Physically, I reacted admirably well and obviously enjoyed every minute of it. But I suppose I wasn't much better than one of Pavolv's dogs - just responding with much delight to very pleasurable stimuli.

            When Tai-tai, my surrogate mother-lover, entertained visitors, I thought nothing of lying beneath her bed, awed by the grunts and groans: our love-making was so serene and quiet in comparison... I could never touch enough of her cool beauteous olive skin, so fragrant, with a lovely sheen. Yet the sensation of jealousy never entered my addled brain. As she often told me, ‘entertaining’ was her job.

            Then came that night of storm. As usual, I lay under the bed, Tai-tai and a customer on top. Suddenly, the door burst open to reveal a massive roaring Manchurian, parchment cheeks suffused with anger, claiming he was Tai-tai's master.

            A row, violence, shadows flashing, screams, a glinting sword raised... Her olive skin, torn, rent asunder, marred, all red, oh God! The jealous suitor departed, still in a rage, his one solitary eye and thrice-scarred face scowling horribly.

            In a daze, I crawled out to see if there was anyone I could contact, to seek succour, a new mothering mistress, a fresh sense of security.

            The crowd found me there, rifling through drawers with Tai-tai's grisly corpse yet warm on the floor, that of her late bed-mate nearby. A large well-dressed Chinese aristocrat entered. Every movement poetry. He looked down upon his despoiled treasure, his wayward daughter. His long-nailed fingers clicked, twice. My uniform was snatched up; then I was taken to his private grounds where he told his beautiful wife what I had supposedly done. She broke down in front of me - thereby shaming him - wanting to scratch my eyes out, hurling abuse, verbally castrating me. But he had a better idea.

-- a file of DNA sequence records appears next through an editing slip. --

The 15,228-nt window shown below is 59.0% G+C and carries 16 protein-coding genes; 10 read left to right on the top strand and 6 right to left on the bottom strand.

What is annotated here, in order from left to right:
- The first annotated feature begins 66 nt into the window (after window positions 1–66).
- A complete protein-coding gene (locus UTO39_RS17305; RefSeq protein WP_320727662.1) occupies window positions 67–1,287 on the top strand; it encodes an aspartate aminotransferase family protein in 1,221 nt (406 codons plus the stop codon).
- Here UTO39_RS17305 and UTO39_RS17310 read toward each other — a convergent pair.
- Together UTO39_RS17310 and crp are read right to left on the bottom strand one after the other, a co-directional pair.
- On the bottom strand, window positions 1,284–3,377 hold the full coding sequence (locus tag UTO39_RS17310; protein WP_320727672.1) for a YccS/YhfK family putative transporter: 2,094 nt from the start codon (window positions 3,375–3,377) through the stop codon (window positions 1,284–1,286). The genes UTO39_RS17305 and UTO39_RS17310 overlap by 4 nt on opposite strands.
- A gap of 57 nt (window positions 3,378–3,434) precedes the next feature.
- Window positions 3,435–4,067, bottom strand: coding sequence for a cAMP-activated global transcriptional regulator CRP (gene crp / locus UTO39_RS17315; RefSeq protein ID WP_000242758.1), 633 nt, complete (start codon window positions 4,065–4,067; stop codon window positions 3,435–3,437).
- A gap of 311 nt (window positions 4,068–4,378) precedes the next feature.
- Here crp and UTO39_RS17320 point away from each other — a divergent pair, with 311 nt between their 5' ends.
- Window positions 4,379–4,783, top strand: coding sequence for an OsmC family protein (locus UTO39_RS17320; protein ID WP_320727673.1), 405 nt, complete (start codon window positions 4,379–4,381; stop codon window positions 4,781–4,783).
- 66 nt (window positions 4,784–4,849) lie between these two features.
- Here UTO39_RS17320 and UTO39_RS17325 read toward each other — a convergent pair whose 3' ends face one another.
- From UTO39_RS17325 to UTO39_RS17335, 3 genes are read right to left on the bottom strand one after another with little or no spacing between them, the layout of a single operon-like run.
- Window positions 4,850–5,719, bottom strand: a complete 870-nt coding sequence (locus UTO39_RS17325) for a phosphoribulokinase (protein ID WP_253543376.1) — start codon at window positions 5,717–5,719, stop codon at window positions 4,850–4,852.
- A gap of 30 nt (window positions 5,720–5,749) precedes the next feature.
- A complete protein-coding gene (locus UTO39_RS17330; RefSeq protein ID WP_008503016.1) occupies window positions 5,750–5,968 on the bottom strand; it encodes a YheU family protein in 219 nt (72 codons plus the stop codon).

Chang Loi was an artist, a tattooist; brilliant, really.

            Below his resplendent house I lay out-stretched. He did his work well. What part of me he left without pictographs has equally meaningful pictures tattooed thereon. A bloody walking willow-pattern, that's me!

            He wouldn't listen to my protestations of innocence. As time passed and his wife's hate faded, I tried my scanty Malay on her whenever Chang Loi was away visiting Tai-tai's shrine. I discovered she had been of Tai-tai's calling, and not of such fastidious tastes as her spouse...

            As I lay spread-eagled she began idly caressing parts of my body still unmarred by needle and ink. Soon, her touch affected me, but she wasn't shocked. Her pupils dilated and her pointed red tongue moistened slightly parted lips.

            After about half-a-dozen similar meetings, she attained such a pitch of expectancy that before I could blink she was straddling me.

            But the release her horse-womanship provided quickly cloyed. Secured as I was, she completely drained me, and soon I dreaded the subservient role I was allotted.

            Eventually, even this palled for her and I grasped her boredom immediately and suggested I could best give her pleasure if released.

            It was a gamble; but I had nothing to lose.

            Surprisingly, my colourful promises convinced her and she turned me loose.